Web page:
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How to Assess Dyslexia

Dyslexia, a learning disorder affecting reading, spelling, and organization skills, is not solely attributed to difficulties in language proficiency. Similar to varying aptitudes in playing the piano, challenges in reading may stem from diverse factors.


Dyslexia, a learning disorder that impedes reading, spelling, and organization skills, is not solely rooted in language difficulties. Just as individuals may differ in piano-playing abilities, challenges in reading can arise from various factors. An important starting point is to explore familial connections, as about 99% of dyslexia cases have a hereditary link. Recognizing that learning to read and write follows diverse developmental paths is crucial, with brain development variations observed up to the age of 8, according to a study in the Netherlands.

Hastening to label someone with dyslexia should be avoided, especially since shared errors are part of the natural learning process. Before considering dyslexia, it's advised that at least half of the 37 recognized symptoms, outlined on our website, are present. While timely and effective assistance is crucial, it's equally important to acknowledge that supportive measures can be implemented without necessarily assigning a formal label, which may not significantly alter outcomes.


Dyslexia is a learning disorder that poses challenges in reading, spelling, and organization skills. It is often hereditary, with a strong likelihood of parents passing it on to their children.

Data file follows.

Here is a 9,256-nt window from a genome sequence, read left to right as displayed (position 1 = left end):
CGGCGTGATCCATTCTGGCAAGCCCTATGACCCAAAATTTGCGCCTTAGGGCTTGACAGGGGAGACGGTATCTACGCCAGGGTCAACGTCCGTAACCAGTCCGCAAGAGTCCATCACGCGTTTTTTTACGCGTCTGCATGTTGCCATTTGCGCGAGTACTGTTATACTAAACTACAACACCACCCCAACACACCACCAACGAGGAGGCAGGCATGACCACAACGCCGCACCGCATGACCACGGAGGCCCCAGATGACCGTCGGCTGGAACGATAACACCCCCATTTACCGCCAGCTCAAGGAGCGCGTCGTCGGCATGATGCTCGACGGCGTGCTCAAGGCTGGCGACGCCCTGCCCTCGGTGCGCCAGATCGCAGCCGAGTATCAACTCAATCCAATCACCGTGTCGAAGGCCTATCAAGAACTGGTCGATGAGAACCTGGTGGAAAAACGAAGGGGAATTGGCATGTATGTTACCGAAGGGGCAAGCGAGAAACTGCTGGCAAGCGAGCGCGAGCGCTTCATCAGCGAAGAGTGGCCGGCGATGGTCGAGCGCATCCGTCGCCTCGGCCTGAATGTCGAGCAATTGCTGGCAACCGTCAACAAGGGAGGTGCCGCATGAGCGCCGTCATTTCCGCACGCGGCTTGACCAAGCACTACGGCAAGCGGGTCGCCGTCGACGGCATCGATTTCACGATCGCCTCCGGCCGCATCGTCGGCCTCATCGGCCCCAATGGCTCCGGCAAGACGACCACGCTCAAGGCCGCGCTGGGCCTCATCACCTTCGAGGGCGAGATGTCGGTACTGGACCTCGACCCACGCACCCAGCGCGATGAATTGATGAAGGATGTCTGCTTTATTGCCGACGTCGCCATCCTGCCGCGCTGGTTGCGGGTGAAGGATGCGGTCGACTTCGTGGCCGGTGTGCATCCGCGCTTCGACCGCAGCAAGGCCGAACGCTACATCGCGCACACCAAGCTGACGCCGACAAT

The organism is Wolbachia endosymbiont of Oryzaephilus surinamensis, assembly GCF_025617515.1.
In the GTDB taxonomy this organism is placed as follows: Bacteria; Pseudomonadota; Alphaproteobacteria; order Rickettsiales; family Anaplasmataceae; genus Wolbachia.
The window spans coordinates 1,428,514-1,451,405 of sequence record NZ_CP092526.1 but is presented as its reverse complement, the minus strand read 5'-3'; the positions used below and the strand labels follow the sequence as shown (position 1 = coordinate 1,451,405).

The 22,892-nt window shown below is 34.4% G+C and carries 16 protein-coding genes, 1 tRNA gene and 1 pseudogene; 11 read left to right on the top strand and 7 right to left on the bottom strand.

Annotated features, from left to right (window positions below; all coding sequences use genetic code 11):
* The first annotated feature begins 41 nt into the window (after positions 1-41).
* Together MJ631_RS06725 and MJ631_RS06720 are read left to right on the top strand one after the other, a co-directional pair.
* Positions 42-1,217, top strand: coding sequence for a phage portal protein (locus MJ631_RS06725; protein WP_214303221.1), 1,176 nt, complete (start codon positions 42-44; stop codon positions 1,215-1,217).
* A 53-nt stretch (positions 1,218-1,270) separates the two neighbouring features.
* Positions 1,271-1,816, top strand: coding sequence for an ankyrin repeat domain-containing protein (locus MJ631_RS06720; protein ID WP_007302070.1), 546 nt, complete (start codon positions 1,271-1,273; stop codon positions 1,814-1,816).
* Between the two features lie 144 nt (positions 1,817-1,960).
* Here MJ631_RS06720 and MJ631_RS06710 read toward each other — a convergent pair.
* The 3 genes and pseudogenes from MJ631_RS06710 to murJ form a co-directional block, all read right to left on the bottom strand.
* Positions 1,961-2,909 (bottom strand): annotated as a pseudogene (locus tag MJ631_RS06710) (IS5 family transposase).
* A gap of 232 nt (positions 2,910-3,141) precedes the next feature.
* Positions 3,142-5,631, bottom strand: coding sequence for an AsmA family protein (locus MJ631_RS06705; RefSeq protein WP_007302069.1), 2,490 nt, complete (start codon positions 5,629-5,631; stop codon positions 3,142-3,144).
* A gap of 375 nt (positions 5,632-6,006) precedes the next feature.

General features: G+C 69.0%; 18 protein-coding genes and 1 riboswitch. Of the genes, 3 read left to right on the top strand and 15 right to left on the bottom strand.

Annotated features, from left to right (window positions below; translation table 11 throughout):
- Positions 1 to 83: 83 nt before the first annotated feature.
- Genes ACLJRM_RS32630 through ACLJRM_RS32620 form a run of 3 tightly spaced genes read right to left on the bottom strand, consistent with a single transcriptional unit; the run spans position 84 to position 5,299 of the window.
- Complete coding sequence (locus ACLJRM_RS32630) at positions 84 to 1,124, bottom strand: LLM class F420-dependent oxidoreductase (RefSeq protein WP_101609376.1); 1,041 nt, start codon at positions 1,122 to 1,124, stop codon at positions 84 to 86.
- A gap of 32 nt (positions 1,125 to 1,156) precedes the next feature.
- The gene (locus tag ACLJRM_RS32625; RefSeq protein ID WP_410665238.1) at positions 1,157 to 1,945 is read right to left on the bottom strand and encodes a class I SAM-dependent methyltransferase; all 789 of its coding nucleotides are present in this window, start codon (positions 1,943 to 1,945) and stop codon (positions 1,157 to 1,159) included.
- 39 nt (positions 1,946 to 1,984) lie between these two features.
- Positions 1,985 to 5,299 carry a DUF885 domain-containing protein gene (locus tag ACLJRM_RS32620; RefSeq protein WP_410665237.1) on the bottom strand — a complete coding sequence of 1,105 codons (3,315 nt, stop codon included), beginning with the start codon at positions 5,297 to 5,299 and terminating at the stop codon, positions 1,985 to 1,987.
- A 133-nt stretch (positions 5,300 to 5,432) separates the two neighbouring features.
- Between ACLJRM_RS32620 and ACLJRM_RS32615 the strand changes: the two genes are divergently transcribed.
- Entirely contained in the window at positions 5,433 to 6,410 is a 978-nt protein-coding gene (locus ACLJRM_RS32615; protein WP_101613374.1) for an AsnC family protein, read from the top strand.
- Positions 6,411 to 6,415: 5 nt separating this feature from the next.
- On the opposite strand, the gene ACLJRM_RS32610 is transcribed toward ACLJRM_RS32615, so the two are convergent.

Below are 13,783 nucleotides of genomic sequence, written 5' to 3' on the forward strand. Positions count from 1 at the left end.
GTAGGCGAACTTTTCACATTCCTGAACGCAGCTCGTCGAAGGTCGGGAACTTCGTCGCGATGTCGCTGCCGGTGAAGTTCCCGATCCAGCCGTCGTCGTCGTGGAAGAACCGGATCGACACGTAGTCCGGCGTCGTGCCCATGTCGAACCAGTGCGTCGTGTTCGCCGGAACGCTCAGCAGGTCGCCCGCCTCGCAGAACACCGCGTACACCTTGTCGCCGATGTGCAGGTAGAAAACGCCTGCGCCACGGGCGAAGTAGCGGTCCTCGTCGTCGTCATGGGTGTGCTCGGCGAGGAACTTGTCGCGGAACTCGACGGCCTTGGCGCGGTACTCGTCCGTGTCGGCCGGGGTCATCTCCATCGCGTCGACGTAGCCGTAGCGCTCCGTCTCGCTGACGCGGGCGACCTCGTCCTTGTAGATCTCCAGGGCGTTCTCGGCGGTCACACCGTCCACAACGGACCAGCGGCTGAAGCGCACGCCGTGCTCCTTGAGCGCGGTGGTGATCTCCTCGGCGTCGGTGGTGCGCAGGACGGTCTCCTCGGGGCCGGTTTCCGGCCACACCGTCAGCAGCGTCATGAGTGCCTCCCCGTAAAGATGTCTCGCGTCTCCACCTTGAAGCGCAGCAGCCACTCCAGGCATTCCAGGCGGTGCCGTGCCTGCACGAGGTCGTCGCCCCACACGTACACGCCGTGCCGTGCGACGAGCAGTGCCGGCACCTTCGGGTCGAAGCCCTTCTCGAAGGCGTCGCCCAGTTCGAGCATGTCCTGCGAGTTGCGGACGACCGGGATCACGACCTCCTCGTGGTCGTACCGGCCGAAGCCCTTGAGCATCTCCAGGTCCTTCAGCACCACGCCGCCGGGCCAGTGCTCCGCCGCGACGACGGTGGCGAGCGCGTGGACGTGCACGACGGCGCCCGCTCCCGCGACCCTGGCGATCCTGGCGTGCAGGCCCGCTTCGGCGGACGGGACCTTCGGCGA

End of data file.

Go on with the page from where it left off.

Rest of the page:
Undetected dyslexia can hinder a child's progress not only in reading but also in developing advanced language and vocabulary skills. Seeking professional help is crucial when early warning signs emerge to prevent potential negative self-perception by the child.

Qualified professionals like psychologists, diagnostic specialists, or learning disability specialists can assess individuals for dyslexia. Once identified, appropriate educational accommodations, such as phonics training, can be put in place to enhance language skills and restore self-esteem.


Dyslexia affects decoding and reading comprehension skills.

Dyslexia tests assess various aspects of dyslexia, not just reading ability.

Dyslexia testing should be part of a comprehensive evaluation.


If there's a suspicion of dyslexia, a comprehensive evaluation, including specific dyslexia testing, is necessary. These tests reveal areas of reading deficiency, and the evaluator may also check for other potential linguistic and processing difficulties.

  1. Assessments of Phonological Awareness: Measure a child’s ability to isolate and manipulate sounds, crucial for predicting reading capacity.
  2. Decoding Tests: Assess a child’s ability to interpret words swiftly and accurately, revealing if they use phonics rules or rely on memorization.
  3. Reading Comprehension and Fluency Tests: Evaluate a child’s ability to read aloud accurately, fluently, and comprehend context, providing insight into real-world reading capabilities.
  4. Rapid Naming Tests: Gauge a child’s ability to quickly name common letters, numbers, objects, and colors, indicative of fast phonological information retrieval.

Results from all tests, possibly including intelligence assessments, are combined by the evaluator. The comprehensive data compilation may take a few weeks, culminating in a detailed report.

If dyslexia is identified, parents can take proactive steps to access appropriate accommodations and support for their child. Understanding available dyslexia accommodations and approaching educators about the condition are important aspects of ensuring the child's educational needs are met.